Opinion | What Steve Jobs might say to Elon Musk
Elon Musk could start acting like Steve Jobs. He could grow up.
Friday marked the seventh anniversary of Steve Jobs’s death, which has me thinking not only about his remarkable life, but also about the man most often compared to him in terms of charisma, audacity and vision. That, of course, would be Elon Musk.
When Jobs was pushed out of Apple Inc. by then-chief executive John Sculley and the board, he was a brilliant brat, someone who led through insult as much as inspiration. Despite co-founding the company, building first the Apple II and then the Mac, he had become such a disruptive force that he had to go.
When Jobs returned to Apple in 1997, after 12 years in the wilderness, he was 42 years old. He returned as a grown-up; someone, yes, who could still be caustic, but who had learned how lead, primarily from watching Ed Catmull, the president of Pixar Inc., which Jobs had purchased in 1986. As Brent Schlender and Rick Tetzeli have pointed out in their 2015 biography, Becoming Steve Jobs, he managed the company with a maturity that had been entirely lacking during his earlier stint at Apple. He molded his top executives — Tim Cook, Jonathan Ive, Eddy Cue and others — into a cohesive team that could dream up great products and execute them brilliantly.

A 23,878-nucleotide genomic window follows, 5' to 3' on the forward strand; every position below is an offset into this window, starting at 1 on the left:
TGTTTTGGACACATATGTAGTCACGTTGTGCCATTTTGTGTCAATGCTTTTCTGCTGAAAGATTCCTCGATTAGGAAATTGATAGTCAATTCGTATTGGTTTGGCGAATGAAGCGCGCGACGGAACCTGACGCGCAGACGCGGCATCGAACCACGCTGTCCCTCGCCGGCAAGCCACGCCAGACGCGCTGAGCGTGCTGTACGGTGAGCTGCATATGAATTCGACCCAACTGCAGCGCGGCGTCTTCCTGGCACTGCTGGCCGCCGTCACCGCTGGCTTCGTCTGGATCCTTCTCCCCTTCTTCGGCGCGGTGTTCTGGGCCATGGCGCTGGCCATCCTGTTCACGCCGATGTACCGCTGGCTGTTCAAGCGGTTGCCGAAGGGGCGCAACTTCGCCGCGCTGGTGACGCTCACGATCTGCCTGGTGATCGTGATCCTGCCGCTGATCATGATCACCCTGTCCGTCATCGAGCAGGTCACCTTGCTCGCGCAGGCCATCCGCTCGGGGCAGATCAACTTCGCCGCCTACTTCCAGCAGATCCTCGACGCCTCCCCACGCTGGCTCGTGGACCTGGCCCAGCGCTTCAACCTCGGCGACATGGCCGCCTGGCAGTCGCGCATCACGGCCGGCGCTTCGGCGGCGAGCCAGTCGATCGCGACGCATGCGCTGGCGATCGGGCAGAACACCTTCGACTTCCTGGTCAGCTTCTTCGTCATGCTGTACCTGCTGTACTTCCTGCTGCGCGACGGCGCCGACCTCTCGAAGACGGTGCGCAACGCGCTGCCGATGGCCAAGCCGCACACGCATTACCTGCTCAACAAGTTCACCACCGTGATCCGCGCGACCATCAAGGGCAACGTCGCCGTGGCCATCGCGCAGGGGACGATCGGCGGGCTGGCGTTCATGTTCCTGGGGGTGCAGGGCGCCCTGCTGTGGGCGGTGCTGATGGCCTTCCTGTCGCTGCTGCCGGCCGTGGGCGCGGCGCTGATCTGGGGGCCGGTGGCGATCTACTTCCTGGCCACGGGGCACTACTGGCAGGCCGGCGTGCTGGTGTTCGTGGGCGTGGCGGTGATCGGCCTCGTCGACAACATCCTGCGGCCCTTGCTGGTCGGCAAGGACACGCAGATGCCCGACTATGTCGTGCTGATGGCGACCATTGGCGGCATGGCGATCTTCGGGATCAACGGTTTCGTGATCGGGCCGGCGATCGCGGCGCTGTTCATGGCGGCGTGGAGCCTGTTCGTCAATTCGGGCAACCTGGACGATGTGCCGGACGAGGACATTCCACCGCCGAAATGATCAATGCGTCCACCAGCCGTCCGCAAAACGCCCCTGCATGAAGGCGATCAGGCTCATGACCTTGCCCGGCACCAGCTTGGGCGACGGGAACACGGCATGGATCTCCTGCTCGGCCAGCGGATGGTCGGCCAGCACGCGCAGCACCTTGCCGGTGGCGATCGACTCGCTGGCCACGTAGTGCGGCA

Musk is five years older than Jobs was when he returned to Apple. He has done some truly remarkable things — more remarkable than Jobs, when you think about it. He built one company that not only sends rockets into space, but also lands the first stage of the rocket on what amounts to a giant trampoline. It is an astonishing feat, something that NASA could never do, and, because it allows the first stage to be reused, saves most of the cost of building a new rocket.
Musk has also, of course, created Tesla, the world’s first serious effort to build an all-electric car. And he has succeeded. A few months ago, the Wall Street Journal’s car reviewer, Dan Neil, described the latest Tesla Model 3 as “magnificent” and “the next step in the history of autos.”
He noted, though, that Wall Street bears were swarming all over Tesla’s stock, not because of the quality of the car but because of the quality of the chief executive. “I think we can all agree,” he wrote, “many brilliant people can be putzes.” I would put it somewhat different. Steve Jobs grew up. Elon Musk never has.
A grown-up CEO doesn’t go on a crusade against short-sellers; he or she “beats” the shorts by increasing revenue and earnings, and by satisfying the marketplace — by performing — not by calling for short-selling to be outlawed, an absurd idea that Musk has voiced.
A grown-up CEO is able to hold onto key executives instead of watching them race for the exits. According to Business Insider, 15 top executives have left this year alone, in such key roles as director of manufacturing engineering, head of human relations, chief accounting officer, and head of global supply management.
A grown-up CEO doesn’t overpromise and underdeliver, which has been Musk’s trademark ever since he took Tesla public in 2010.
A grown-up CEO doesn’t sleep on the factory floor; he or she hires skilled factory managers who can solve problems that crop up and keep the assembly line running.